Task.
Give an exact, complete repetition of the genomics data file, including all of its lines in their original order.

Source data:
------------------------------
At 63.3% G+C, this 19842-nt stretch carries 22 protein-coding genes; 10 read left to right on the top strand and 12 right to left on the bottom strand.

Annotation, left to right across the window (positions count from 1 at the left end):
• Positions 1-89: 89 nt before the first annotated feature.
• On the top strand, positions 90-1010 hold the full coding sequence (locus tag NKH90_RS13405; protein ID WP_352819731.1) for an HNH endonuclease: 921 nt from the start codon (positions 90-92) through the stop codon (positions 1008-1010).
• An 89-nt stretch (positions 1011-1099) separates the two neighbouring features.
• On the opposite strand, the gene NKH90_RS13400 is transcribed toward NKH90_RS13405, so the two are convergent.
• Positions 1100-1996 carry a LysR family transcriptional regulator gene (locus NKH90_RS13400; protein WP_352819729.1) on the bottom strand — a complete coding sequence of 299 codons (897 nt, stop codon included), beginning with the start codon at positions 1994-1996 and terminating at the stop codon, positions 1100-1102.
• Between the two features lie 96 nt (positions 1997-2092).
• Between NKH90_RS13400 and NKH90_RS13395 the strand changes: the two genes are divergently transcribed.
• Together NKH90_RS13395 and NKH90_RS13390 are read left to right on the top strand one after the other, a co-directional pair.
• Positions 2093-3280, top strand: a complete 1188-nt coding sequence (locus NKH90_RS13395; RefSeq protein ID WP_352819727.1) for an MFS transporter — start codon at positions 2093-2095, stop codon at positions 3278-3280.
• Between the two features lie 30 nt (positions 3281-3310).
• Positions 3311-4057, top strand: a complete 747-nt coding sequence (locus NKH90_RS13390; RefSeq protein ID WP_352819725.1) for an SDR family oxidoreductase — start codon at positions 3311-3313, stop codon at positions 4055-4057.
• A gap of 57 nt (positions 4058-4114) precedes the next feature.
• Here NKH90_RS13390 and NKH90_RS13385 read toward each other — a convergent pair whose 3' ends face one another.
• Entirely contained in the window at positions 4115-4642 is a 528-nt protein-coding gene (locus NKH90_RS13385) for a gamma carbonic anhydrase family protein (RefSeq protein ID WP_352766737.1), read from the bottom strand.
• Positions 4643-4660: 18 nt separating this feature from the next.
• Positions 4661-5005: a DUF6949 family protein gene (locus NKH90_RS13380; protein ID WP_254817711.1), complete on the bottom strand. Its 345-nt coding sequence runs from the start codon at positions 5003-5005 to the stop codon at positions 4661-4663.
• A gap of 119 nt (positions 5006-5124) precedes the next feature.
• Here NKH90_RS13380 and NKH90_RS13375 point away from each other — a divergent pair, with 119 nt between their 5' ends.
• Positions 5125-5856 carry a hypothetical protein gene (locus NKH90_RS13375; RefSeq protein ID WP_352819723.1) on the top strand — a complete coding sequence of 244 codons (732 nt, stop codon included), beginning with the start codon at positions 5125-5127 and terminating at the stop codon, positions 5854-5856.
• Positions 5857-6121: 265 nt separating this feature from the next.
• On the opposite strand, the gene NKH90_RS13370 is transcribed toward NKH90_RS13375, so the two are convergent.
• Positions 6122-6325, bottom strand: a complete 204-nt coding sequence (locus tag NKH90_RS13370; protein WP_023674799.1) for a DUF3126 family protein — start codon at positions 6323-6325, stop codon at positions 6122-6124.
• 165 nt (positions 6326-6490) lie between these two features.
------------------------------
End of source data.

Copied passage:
At 63.3% G+C, this 19842-nt stretch carries 22 protein-coding genes; 10 read left to right on the top strand and 12 right to left on the bottom strand.

Annotation, left to right across the window (positions count from 1 at the left end):
• Positions 1-89: 89 nt before the first annotated feature.
• On the top strand, positions 90-1010 hold the full coding sequence (locus tag NKH90_RS13405; protein ID WP_352819731.1) for an HNH endonuclease: 921 nt from the start codon (positions 90-92) through the stop codon (positions 1008-1010).
• An 89-nt stretch (positions 1011-1099) separates the two neighbouring features.
• On the opposite strand, the gene NKH90_RS13400 is transcribed toward NKH90_RS13405, so the two are convergent.
• Positions 1100-1996 carry a LysR family transcriptional regulator gene (locus NKH90_RS13400; protein WP_352819729.1) on the bottom strand — a complete coding sequence of 299 codons (897 nt, stop codon included), beginning with the start codon at positions 1994-1996 and terminating at the stop codon, positions 1100-1102.
• Between the two features lie 96 nt (positions 1997-2092).
• Between NKH90_RS13400 and NKH90_RS13395 the strand changes: the two genes are divergently transcribed.
• Together NKH90_RS13395 and NKH90_RS13390 are read left to right on the top strand one after the other, a co-directional pair.
• Positions 2093-3280, top strand: a complete 1188-nt coding sequence (locus NKH90_RS13395; RefSeq protein ID WP_352819727.1) for an MFS transporter — start codon at positions 2093-2095, stop codon at positions 3278-3280.
• Between the two features lie 30 nt (positions 3281-3310).
• Positions 3311-4057, top strand: a complete 747-nt coding sequence (locus NKH90_RS13390; RefSeq protein ID WP_352819725.1) for an SDR family oxidoreductase — start codon at positions 3311-3313, stop codon at positions 4055-4057.
• A gap of 57 nt (positions 4058-4114) precedes the next feature.
• Here NKH90_RS13390 and NKH90_RS13385 read toward each other — a convergent pair whose 3' ends face one another.
• Entirely contained in the window at positions 4115-4642 is a 528-nt protein-coding gene (locus NKH90_RS13385) for a gamma carbonic anhydrase family protein (RefSeq protein ID WP_352766737.1), read from the bottom strand.
• Positions 4643-4660: 18 nt separating this feature from the next.
• Positions 4661-5005: a DUF6949 family protein gene (locus NKH90_RS13380; protein ID WP_254817711.1), complete on the bottom strand. Its 345-nt coding sequence runs from the start codon at positions 5003-5005 to the stop codon at positions 4661-4663.
• A gap of 119 nt (positions 5006-5124) precedes the next feature.
• Here NKH90_RS13380 and NKH90_RS13375 point away from each other — a divergent pair, with 119 nt between their 5' ends.
• Positions 5125-5856 carry a hypothetical protein gene (locus NKH90_RS13375; RefSeq protein ID WP_352819723.1) on the top strand — a complete coding sequence of 244 codons (732 nt, stop codon included), beginning with the start codon at positions 5125-5127 and terminating at the stop codon, positions 5854-5856.
• Positions 5857-6121: 265 nt separating this feature from the next.
• On the opposite strand, the gene NKH90_RS13370 is transcribed toward NKH90_RS13375, so the two are convergent.
• Positions 6122-6325, bottom strand: a complete 204-nt coding sequence (locus tag NKH90_RS13370; protein WP_023674799.1) for a DUF3126 family protein — start codon at positions 6323-6325, stop codon at positions 6122-6124.
• 165 nt (positions 6326-6490) lie between these two features.